Who claims children for tax purposes?

You can find the Illinois Marriage and Dissolution of Marriage Act at 750 ILCS 5/.  This statute also applies to cases involving children where the parents have not been married. This is a basic overview of family law in Illinois. You should consult an attorney to discuss how the law applies to the facts in your case.

What does your accountant say?

Your accountant will probably tell you that if you have the kids for the majority of the time, then you can claim them for tax purposes.  They are not wrong. That is what the IRS says to do.  However, you must use this information in conjunction with Illinois law if you have a family court order such as a divorce decree or parenting order.  If you have a pending family court case and there is no order regarding taxes in place, you should consult with your attorney.

What does the family court judge say?

Illinois law provides as follows, “Unless a court has determined otherwise or the parties otherwise agree, the party with the majority of parenting time shall be deemed entitled to claim the dependency exemption for the parties’ minor child.” 750 ILCS 5/505(a)(1)(2)(B)(I).

This law gives the judge the authority to decide who will claim the children for tax purposes.  Typically, judges will consider the amount of time each parent has with the children and the amount of child support and child expenses paid by each parent, when deciding who will claim the children.  If the judge believes both parents are contributing approximately equally after considering these factors as well as other relevant factors, she will likely distribute the tax dependency between the parents.  For example, if there is one child, the parents might take turns claiming him.  If there are two children, the parents might each claim one.  Then if there are three, they might each claim one and alternate the third and so on.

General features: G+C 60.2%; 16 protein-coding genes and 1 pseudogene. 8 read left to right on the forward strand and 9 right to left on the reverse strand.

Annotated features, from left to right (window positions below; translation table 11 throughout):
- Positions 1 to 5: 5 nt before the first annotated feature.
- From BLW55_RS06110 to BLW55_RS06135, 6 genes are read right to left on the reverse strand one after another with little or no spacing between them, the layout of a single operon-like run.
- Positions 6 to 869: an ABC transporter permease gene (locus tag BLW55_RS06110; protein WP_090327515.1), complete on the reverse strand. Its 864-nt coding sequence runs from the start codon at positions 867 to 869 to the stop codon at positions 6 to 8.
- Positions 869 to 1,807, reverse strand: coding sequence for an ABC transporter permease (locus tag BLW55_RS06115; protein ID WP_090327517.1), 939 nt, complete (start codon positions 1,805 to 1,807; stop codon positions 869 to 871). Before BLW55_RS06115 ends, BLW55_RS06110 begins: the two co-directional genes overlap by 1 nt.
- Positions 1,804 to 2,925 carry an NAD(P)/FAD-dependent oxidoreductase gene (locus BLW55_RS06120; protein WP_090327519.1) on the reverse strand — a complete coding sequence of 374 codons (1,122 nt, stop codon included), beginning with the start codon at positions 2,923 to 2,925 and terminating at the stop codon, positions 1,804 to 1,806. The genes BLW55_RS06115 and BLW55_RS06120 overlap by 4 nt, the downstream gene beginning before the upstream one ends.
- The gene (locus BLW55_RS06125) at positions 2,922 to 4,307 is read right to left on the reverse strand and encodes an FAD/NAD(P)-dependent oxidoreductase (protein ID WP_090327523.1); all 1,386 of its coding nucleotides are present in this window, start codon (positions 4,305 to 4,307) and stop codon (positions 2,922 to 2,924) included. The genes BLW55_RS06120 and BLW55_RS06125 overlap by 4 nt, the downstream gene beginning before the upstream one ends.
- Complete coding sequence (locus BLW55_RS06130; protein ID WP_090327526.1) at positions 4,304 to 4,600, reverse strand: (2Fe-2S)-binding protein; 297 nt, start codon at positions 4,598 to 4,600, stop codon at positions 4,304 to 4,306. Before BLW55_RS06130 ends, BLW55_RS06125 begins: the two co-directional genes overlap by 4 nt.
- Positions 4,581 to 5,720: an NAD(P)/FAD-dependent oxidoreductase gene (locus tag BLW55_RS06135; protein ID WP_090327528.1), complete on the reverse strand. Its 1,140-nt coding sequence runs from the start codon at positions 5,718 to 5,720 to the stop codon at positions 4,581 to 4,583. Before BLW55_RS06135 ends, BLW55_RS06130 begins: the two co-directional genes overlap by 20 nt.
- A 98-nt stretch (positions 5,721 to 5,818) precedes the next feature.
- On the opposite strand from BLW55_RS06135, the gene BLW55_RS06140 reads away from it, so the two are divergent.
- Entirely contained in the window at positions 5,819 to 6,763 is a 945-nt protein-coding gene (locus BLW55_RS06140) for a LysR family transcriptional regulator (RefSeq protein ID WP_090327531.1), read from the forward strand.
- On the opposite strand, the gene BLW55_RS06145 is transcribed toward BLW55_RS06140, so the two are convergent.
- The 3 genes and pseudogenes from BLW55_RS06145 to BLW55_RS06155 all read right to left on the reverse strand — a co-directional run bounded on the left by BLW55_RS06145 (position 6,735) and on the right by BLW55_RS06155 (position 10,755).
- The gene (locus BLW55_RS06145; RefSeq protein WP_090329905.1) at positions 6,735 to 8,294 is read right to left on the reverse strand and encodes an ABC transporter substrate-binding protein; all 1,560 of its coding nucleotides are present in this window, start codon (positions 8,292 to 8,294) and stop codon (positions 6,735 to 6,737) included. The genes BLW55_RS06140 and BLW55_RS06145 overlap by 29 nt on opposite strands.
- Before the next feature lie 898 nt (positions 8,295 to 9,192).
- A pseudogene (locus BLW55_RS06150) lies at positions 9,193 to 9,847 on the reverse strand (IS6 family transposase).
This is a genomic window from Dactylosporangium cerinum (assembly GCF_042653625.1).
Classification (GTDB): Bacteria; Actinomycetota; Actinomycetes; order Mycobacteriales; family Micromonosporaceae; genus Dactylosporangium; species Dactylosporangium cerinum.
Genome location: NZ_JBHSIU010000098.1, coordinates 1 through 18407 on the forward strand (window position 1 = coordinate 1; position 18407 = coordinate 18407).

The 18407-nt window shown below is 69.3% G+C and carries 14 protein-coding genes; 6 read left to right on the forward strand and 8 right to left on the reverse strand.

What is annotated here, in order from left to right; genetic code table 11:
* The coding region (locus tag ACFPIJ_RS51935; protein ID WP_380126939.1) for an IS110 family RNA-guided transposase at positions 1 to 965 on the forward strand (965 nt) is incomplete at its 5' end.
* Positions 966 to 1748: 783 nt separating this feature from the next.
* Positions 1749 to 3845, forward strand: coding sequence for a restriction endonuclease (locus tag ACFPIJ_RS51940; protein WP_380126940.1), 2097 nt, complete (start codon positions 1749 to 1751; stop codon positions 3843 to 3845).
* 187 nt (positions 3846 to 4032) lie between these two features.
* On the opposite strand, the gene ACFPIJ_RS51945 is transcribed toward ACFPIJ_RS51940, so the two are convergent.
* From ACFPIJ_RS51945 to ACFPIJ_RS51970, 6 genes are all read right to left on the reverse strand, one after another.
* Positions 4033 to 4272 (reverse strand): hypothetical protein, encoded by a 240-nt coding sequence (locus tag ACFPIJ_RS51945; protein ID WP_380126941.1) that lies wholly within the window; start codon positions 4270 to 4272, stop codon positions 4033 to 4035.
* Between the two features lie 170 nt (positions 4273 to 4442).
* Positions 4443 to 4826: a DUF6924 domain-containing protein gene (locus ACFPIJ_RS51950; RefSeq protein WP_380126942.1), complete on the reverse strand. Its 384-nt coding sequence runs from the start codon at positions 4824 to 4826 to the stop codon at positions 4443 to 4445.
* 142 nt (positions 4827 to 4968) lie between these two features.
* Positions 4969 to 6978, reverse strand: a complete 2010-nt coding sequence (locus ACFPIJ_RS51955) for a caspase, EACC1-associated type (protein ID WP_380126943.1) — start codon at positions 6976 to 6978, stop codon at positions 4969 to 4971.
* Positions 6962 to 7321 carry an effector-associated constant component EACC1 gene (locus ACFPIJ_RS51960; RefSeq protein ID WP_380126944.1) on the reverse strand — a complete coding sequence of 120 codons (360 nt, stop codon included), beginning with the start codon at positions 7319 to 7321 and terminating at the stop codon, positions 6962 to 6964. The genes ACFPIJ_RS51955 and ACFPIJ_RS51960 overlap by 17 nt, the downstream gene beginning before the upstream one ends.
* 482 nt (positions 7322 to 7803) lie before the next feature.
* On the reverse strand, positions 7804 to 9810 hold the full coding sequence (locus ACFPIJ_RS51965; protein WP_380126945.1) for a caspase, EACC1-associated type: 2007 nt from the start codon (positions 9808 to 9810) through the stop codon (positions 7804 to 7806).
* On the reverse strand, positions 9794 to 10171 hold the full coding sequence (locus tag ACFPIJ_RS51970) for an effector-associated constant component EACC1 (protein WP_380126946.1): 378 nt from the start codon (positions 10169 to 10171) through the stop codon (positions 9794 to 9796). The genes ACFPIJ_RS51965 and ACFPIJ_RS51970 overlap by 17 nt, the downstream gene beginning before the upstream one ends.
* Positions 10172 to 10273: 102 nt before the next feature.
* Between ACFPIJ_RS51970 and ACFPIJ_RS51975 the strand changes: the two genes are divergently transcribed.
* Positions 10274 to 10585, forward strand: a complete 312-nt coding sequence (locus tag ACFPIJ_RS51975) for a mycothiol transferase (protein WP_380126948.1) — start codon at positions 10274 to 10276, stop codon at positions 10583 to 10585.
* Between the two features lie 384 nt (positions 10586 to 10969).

My order splits the exemptions, but my accountant said there are no longer exemptions.  Can I claim all the kids now?

Orders entered before 2018 may allocate the tax exemptions for children to a parent.  The federal Tax Cuts and Jobs Act did away with dependent exemptions and brought in the tax credits.  You should seek clarification with the court.  Some judges have interpreted the tax dependency exemption to include the tax credit.  Others have not.  It may also depend on the precise wording in the court order.

What if I claim the kids when it was not my turn according to the court order?

In this circumstance, your taxes may be accepted by the IRS.  But, you may be found in contempt of the Illinois family court.  Penalties for contempt might include paying attorney’s fees, penalties, accountant fees, and even incarceration.

Contact us if you are facing a family law issue.  We have the knowledge and experience to vigorously fight for you.

Content contained on this site is for informational purposes only and should not be considered legal advice. You should consult an attorney of your choosing to discuss your particular case and to obtain legal advice specific to your situation.

 

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